Investigations on arsenite induced premature senescence in human vascular endothelial cells
2013-12-23T10:36:45Z (GMT) by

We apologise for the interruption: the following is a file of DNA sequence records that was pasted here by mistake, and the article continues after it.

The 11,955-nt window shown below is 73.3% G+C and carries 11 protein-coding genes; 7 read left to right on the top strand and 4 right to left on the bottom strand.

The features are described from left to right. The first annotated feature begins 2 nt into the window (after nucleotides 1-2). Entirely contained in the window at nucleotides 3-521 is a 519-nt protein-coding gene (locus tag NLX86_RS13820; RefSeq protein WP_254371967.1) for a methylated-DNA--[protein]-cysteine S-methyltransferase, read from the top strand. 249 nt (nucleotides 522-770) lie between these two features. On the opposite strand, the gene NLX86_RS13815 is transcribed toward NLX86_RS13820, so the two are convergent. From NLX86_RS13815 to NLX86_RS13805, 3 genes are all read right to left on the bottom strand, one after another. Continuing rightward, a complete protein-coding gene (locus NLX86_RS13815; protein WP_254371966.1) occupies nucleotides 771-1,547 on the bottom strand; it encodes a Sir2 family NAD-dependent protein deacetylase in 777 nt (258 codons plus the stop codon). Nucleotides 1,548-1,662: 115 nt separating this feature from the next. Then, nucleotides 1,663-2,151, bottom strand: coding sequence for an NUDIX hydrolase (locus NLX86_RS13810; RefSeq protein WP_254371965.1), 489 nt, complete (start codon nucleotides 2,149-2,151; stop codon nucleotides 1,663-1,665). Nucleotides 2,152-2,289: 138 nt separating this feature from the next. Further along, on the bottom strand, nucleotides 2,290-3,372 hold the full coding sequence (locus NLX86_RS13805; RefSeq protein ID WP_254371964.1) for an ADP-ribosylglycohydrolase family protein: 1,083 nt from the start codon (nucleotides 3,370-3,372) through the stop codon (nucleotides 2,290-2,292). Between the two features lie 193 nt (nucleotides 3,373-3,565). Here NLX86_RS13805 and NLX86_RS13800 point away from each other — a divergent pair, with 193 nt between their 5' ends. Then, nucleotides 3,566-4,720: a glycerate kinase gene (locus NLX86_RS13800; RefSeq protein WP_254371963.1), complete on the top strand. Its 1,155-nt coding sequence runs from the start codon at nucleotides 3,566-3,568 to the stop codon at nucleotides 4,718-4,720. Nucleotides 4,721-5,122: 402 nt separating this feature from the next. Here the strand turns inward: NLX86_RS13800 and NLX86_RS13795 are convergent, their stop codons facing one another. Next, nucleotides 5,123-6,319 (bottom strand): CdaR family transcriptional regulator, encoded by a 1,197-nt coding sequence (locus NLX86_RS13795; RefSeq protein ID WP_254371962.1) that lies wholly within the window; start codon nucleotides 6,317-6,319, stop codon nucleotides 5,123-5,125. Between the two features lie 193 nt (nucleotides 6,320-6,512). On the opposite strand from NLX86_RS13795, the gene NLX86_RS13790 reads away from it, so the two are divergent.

Chronic exposure of humans to arsenic contaminated drinking water promotes the development of atherosclerosis and is a problem in many countries worldwide. The pathogenic mechanisms are ill-defined, although arsenite-induced endothelial dysfunction has been hypothesised. Ageing is a major risk factor for atherosclerosis and aged (senescent) endothelial cells have been observed in human and experimental atherosclerosis, including in people with arsenicosis. Senescence is a cellular state of irreversible growth arrest, the accumulation of such cells could contribute to the development of age-related diseases. The aim of this thesis was to determine whether arsenite induced premature senescence in human vascular endothelial cells in vitro and whether the mechanisms involved reactive oxygen species-mediated cellular damage. Since mitochondria are a major source of cellular oxidants, studies to determine whether mitochondria were the primary targets for arsenic toxicity were carried out. At sub-cytotoxic concentrations, using a cell culture model, arsenite caused stressinduced premature senescence in HUVECs which was quantitatively similar to induction of senescence by low levels of serial peroxide. Microarray-based transcriptomics revealed that antioxidant responses, including Nrf2-oxidative stress response pathway and metallothioneins, were upregulated in HUVECs treated with subcytotoxic arsenite concentrations supporting arsenite-induced oxidative stress as a possible mechanism. This was accompanied by an increase in nuclear DNA damage observed using the Comet assay. Although no statistically significant effects on mitochondrial biogenesis or mtDNA damage were seen using qPCR, analysis by extracellular flux analyzer revealed a decline in mitochondrial function, specifically the mitochondrial reserve capacity. These findings cast serious doubt that mitochondria are the primary targets of arsenite in endothelial cells, with the oxidative stress occurring through cytoplasmic sources and leading to cellular damage. This forms a possible mechanism for the observed premature senescence in endothelial cells due to arsenite which is linked with the process of atherosclerosis in humans.